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Biden Administration Seeks to Curb Student Loan Interest

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The Education Department is preparing a raft of latest rules for federal student loans that goals to expand access to varied relief programs and undo changes made through the Trump administration.

Essentially the most far-reaching move would affect nearly all of the tens of thousands and thousands of individuals with federal student loans by limiting interest capitalization — which adds unpaid interest to the borrower’s principal, compounding the full amount owed. Under the Biden administration’s proposal, interest would now not be capitalized when a borrower either starts repaying or defaults on a loan, in addition to in certain other situations.

The Education Department can be planning changes to relief programs that profit employees who work for the federal government and at many nonprofit organizations, disabled borrowers, and other people who attended schools that closed abruptly or defrauded their students. The changes for defrauded students, particularly, would reverse restrictions imposed by Betsy DeVos, who tried to gut the help program when she was the education secretary under President Donald J. Trump.

“We’re committed to fixing a broken system,” Education Secretary Miguel A. Cardona said. “If a borrower qualifies for student loan relief, it shouldn’t take mountains of paperwork or a law degree to acquire it.”

The proposed changes will probably be open for public comment for 30 days, after which the department plans to make them final in order that they can take effect next July. The proposals include:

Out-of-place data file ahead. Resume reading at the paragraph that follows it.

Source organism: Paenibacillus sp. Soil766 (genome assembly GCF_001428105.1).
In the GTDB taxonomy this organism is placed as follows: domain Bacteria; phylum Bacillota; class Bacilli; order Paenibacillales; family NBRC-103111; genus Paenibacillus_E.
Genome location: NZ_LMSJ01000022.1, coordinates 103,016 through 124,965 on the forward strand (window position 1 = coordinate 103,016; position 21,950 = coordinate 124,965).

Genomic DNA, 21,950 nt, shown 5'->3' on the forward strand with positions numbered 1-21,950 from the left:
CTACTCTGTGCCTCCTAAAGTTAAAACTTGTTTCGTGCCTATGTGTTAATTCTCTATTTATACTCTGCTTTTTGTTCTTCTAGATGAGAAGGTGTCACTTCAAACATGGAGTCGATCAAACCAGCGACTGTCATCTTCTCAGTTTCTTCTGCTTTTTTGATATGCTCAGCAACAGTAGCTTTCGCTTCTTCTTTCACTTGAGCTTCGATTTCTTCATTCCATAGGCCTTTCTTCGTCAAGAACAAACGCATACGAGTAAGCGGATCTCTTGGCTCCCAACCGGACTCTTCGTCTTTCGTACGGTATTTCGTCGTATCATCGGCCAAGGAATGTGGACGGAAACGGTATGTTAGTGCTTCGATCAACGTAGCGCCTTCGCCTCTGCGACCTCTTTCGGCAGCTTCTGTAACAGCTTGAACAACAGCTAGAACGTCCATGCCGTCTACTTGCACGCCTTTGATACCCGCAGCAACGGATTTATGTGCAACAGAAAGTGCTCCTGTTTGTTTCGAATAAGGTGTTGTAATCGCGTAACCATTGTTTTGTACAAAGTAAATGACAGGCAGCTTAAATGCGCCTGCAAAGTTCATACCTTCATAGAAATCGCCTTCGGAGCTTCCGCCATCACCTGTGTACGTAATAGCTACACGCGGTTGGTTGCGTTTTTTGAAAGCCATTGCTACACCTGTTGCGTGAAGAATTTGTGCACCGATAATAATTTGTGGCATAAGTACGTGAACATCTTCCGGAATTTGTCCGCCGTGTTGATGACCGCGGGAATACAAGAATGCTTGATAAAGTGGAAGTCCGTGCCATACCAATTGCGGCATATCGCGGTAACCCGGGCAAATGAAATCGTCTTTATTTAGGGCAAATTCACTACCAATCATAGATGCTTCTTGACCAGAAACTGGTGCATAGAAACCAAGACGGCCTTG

• More generous standards for borrowers looking for relief on fraud claims.

  • A prohibition on mandatory arbitration agreements that prevent borrowers from suing schools that misled them.

  • Expanded eligibility and streamlined requirements for loan forgiveness for people who find themselves permanently disabled.

  • A provision that might allow public service employees to get credit toward loan forgiveness for months when their loans were deferred due to cancer treatment, economic hardship, or service in AmeriCorps, the National Guard or the Peace Corps.

President Biden faces heavy pressure from borrowers and progressive Democrats to reform the $1.6 trillion federal student loan system.

He has said he’s considering using an executive motion to meet his campaign promise to eliminate $10,000 per borrower in debt, but high inflation and political concerns have left him leery of doing so. Mr. Biden has promised to make a choice before the expiration of a pause on loan payments, which was imposed to offer relief through the pandemic. The pause is scheduled to run out next month.

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